I will give a conceptually-focussed presentation of `low-energy quantum gravity’ (LEQG), the effective quantum field theory obtained from general relativity and which provides a well-defined theory of quantum gravity at energies well below the Planck scale. I will emphasize the extent to which some such theory is required by the abundant observational evidence in astrophysics and cosmology for situations which require a simultaneous treatment of quantum-mechanical and gravitational effects, contra the often-heard claim that all observed phenomena can be accounted for either by classical gravity or by non-gravitational quantum mechanics, and I will explain how a treatment of the theory as fluctuations on a classical background emerges as an approximation to the underlying theory rather than being put in by hand. I will briefly discuss the search for a Planck-scale quantum-gravity theory from the perspective of LEQG and/or give an introduction to the Cosmological Constant problem as it arises within LEQG.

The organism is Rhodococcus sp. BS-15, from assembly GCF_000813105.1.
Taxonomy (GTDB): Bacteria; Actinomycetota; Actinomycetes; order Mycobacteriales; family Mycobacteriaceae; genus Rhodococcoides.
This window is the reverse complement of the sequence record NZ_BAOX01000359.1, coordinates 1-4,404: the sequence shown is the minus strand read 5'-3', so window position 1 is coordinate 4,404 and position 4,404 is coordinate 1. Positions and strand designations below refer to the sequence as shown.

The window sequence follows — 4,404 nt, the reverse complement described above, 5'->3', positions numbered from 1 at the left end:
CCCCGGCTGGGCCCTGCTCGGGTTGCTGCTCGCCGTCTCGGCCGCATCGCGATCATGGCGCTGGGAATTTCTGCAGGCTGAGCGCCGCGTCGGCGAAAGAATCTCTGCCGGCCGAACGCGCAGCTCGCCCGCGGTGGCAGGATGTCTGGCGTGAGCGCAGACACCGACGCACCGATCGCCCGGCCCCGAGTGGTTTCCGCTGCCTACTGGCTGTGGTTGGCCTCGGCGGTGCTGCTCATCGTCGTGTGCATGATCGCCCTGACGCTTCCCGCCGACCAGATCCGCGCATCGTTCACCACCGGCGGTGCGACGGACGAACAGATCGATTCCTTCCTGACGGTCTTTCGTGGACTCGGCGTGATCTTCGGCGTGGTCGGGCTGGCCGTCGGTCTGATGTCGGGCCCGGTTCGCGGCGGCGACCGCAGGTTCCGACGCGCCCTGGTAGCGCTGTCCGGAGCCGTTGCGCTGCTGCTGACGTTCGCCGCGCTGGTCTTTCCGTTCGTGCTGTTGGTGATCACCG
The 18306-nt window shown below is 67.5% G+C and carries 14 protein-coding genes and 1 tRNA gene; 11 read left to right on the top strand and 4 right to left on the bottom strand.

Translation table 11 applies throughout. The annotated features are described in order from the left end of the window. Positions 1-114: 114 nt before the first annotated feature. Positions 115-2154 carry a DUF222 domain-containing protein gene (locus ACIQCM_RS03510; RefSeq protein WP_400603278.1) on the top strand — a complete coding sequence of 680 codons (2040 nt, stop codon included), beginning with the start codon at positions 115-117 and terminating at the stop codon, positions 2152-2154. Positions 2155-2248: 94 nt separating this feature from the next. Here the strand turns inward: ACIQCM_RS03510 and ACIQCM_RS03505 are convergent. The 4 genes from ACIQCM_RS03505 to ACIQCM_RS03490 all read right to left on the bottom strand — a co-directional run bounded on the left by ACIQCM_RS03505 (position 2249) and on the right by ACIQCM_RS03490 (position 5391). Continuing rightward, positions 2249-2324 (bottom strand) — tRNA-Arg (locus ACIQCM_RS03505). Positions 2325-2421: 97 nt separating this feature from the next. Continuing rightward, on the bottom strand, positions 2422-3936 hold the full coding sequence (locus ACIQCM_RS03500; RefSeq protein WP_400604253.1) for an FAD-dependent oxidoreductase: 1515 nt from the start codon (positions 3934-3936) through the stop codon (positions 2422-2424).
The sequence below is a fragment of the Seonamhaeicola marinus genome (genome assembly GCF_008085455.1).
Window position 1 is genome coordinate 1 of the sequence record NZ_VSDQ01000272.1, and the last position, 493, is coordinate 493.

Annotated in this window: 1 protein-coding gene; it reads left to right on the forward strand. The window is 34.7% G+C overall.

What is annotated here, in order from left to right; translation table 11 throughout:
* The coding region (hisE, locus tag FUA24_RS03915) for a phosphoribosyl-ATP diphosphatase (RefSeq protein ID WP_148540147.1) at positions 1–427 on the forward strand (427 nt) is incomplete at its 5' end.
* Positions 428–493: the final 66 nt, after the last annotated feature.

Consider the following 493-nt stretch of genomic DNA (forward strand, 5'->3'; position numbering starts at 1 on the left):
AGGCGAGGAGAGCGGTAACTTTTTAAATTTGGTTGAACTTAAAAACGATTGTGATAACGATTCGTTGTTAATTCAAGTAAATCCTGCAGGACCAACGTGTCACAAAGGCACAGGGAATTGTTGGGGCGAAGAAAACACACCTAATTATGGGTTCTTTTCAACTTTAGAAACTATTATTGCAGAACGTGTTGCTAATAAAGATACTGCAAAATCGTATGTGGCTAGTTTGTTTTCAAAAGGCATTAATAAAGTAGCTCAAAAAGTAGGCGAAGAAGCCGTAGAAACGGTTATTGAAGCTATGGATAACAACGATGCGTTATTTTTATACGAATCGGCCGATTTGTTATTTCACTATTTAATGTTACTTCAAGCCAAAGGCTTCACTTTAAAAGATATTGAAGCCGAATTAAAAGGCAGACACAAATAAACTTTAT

- D.Wallace, “Quantum gravity at low energies”, https://arxiv.org/abs/2112.12235
I distinguish between two versions of the black hole information-loss paradox. The first arises from apparent failure of unitarity on the spacetime of a completely evaporating black hole, which appears to be non-globally-hyperbolic; this is the most commonly discussed version of the paradox in the foundational and semipopular literature, and the case for calling it `paradoxical’ is less than compelling. But the second arises from a clash between a fully-statistical-mechanical interpretation of black hole evaporation and the quantum-field-theoretic description used in derivations of the Hawking effect. This version of the paradox arises long before a black hole completely evaporates, seems to be the version that has played a central role in quantum gravity, and is genuinely paradoxical.
- D. Wallace, “Why black hole information loss is paradoxical”, https://arxiv.org/abs/1710.03783.